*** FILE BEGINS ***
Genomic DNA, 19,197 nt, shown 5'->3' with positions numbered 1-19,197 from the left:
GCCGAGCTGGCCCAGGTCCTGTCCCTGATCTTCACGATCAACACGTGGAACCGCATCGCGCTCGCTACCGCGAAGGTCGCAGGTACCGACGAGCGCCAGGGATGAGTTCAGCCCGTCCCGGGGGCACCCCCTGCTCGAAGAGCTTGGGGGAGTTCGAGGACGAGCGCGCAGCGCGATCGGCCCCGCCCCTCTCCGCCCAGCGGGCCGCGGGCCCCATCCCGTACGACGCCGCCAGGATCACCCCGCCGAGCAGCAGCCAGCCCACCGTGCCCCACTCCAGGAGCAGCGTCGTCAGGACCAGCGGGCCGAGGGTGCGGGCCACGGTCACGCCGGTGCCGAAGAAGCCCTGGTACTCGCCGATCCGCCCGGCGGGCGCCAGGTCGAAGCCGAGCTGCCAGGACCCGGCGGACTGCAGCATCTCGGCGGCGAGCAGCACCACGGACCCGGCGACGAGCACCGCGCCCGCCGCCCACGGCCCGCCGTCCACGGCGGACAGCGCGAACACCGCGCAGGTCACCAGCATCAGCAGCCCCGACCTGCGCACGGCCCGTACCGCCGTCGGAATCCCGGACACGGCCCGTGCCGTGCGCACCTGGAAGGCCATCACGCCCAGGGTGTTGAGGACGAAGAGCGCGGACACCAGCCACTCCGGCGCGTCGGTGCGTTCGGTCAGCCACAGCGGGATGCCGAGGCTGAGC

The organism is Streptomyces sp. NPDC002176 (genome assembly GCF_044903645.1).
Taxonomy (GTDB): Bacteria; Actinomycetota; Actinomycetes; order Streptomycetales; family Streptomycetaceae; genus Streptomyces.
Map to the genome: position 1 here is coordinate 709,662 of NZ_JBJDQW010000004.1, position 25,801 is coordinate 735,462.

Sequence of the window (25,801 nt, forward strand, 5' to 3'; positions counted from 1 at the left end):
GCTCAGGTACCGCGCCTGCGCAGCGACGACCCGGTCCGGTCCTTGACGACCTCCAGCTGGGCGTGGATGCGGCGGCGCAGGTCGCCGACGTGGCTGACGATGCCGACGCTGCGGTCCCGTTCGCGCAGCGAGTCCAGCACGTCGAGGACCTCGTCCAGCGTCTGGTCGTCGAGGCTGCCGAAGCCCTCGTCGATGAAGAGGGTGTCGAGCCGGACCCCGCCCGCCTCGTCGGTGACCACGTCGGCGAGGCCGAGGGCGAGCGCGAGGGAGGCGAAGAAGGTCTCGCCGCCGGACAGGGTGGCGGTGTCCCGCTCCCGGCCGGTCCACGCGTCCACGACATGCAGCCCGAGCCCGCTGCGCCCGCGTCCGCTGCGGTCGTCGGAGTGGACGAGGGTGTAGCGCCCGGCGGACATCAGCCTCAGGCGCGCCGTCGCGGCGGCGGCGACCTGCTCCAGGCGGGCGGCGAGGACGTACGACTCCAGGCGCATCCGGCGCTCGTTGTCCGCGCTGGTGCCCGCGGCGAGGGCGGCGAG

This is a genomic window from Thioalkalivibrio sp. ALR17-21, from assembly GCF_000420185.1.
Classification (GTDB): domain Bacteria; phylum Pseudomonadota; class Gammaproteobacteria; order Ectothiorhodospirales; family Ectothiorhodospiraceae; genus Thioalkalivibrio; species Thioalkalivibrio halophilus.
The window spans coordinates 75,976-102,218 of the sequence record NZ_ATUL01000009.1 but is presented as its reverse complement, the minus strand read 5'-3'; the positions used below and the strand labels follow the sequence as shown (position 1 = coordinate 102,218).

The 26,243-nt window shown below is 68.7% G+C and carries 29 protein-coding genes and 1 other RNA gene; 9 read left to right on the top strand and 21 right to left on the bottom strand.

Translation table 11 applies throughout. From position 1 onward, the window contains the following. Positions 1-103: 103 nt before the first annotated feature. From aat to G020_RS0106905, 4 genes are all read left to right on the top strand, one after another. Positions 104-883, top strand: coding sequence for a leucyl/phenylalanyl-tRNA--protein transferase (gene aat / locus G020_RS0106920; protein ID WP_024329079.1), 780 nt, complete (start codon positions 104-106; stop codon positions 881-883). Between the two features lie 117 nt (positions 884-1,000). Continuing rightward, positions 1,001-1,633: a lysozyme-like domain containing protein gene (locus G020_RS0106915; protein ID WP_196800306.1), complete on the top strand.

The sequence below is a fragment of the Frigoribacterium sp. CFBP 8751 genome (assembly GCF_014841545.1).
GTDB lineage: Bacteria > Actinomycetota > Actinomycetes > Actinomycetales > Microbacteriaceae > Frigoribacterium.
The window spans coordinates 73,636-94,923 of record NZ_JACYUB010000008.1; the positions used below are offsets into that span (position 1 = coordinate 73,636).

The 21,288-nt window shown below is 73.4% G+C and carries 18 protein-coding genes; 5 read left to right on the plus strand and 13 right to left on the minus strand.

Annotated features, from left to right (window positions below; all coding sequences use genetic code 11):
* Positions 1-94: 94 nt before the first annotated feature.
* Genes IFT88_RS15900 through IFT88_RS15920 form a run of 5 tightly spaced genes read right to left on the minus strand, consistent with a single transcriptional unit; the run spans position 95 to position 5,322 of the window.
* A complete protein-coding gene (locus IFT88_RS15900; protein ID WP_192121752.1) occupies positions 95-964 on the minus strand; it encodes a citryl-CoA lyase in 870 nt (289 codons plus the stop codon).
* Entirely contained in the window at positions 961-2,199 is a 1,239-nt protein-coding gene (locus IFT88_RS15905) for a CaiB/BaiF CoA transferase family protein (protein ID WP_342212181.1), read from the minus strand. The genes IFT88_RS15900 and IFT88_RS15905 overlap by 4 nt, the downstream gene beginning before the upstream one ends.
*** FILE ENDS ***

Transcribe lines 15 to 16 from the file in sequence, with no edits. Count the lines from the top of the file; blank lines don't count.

The window spans coordinates 73,636-94,923 of record NZ_JACYUB010000008.1; the positions used below are offsets into that span (position 1 = coordinate 73,636).

The 21,288-nt window shown below is 73.4% G+C and carries 18 protein-coding genes; 5 read left to right on the plus strand and 13 right to left on the minus strand.